SAN DIEGO — Parole hearings were held Thursday for two high-profile killers from San Diego: School shooter Brenda Spencer and Marine wife Laura Troiani.
Spencer, 60, and Troiani, 61, both appeared remotely with their attorneys before two parole board members.
In 1979, at the age of 16, Spencer opened fire on Cleveland Elementary School from her San Carlos home across the street, using a .22 caliber rifle her father had given her for Christmas.
She famously told a reporter that she did it because, “I don’t like Mondays.”
When Spencer showed up at her hearing Thursday morning, she told the parole board members she was stipulating to a 3-year denial, meaning she won't get another chance at parole until 2025.
San Diego County Deputy District Attorney John Cross attended the hearing and was prepared to oppose Spencer’s release.
“It was obviously a horrific crime. Two individuals were shot and killed, the school principal as well as the school custodian. There was a police officer who was also shot in the neck. He survived. And there were eight children between the ages of 7 and 10 who were shot. It was a heinous and horrific crime,” Cross said after the hearing.
In the other case, parole was granted for Laura Troiani, a mother of two children, who in 1984 convinced five other marines to participate in the murder of her U.S. Marine husband, Carlo Troiani.
Laura Troiani was having an affair with at least one of the other Marines.
She lured her husband to a remote area in Oceanside, telling him she was having car trouble. Once Carlo arrived, he was ambushed, shot twice, run over with a car, and died at the scene. The motive was life insurance money.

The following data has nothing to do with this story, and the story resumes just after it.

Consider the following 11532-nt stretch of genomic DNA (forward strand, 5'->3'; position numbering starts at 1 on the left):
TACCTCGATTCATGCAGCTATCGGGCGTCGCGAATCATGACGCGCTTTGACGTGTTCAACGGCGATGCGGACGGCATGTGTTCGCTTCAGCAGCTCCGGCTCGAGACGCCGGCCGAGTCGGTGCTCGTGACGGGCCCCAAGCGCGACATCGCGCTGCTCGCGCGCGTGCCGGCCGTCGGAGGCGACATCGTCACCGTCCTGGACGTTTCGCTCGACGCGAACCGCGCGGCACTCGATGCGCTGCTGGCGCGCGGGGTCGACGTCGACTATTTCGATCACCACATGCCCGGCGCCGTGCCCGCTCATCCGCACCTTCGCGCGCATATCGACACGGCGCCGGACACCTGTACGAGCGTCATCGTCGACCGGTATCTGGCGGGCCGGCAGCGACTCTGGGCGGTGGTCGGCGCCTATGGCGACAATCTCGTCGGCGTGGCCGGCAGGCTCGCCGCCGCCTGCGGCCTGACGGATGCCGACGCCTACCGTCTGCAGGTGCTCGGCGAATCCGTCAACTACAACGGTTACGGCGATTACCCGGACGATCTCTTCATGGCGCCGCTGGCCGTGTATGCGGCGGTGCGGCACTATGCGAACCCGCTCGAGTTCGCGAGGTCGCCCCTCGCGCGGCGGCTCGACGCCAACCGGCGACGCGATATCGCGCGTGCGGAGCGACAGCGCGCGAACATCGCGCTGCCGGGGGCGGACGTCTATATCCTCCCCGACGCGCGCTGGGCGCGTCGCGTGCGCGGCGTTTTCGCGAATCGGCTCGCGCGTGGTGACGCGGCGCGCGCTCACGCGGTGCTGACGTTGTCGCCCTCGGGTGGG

Troiani has spent 38 years in prison.
She told the parole board members she was sorry for her actions, that she was the victim of domestic violence, and that because of anger management and ongoing therapy, she was a changed woman.
“I am working to be the best me I can possibly be. I love myself today. And I am able to see others, that there is a light in them. I am able to see that they are human and they, too, matter. This is something I didn't have prior to having Carlo killed,” Troiani testified.
The prosecutor said he was disappointed with the grant of parole.
“We believe she is still a danger, that she should not have been granted.
She says that she's culpable but then turns around and minimizes what she did and deflects the blame. So, that is quite troubling,” said Cross.
Troiani’s daughter spoke at the hearing via remote video. She testified in favor of her mother’s release. Relatives of Carlo Troiana wrote letters opposing her release.
Troiani recently has been diagnosed with colon cancer, according to her attorney.
The governor still have to approve Troiani's release, which could take months.
A spokesperson for the California Department of Corrections and Rehabilitation emailed CBS 8 the following statement:
"Laura Ann Troiani was found suitable for parole today at her second subsequent (third time before a Board panel) parole hearing. Troiani, 61, was admitted from San Diego County on Nov. 18, 1987, to serve 35 years to life for first-degree murder. Troiani, the wife of US Marine Staff Sergeant Carlo Troiani, was convicted of hiring five other Marines to murder her husband. She was originally sentenced to serve life without the possibility of parole but in 2018, her sentence was commuted to life by Gov. Edmund G. Brown Jr. Here is a link to what to expect after a parole hearing... The Governor may take no action and allow the decision to stand, or refer the decision to the full Board for review en banc and a vote at one of its monthly Executive Board meetings."
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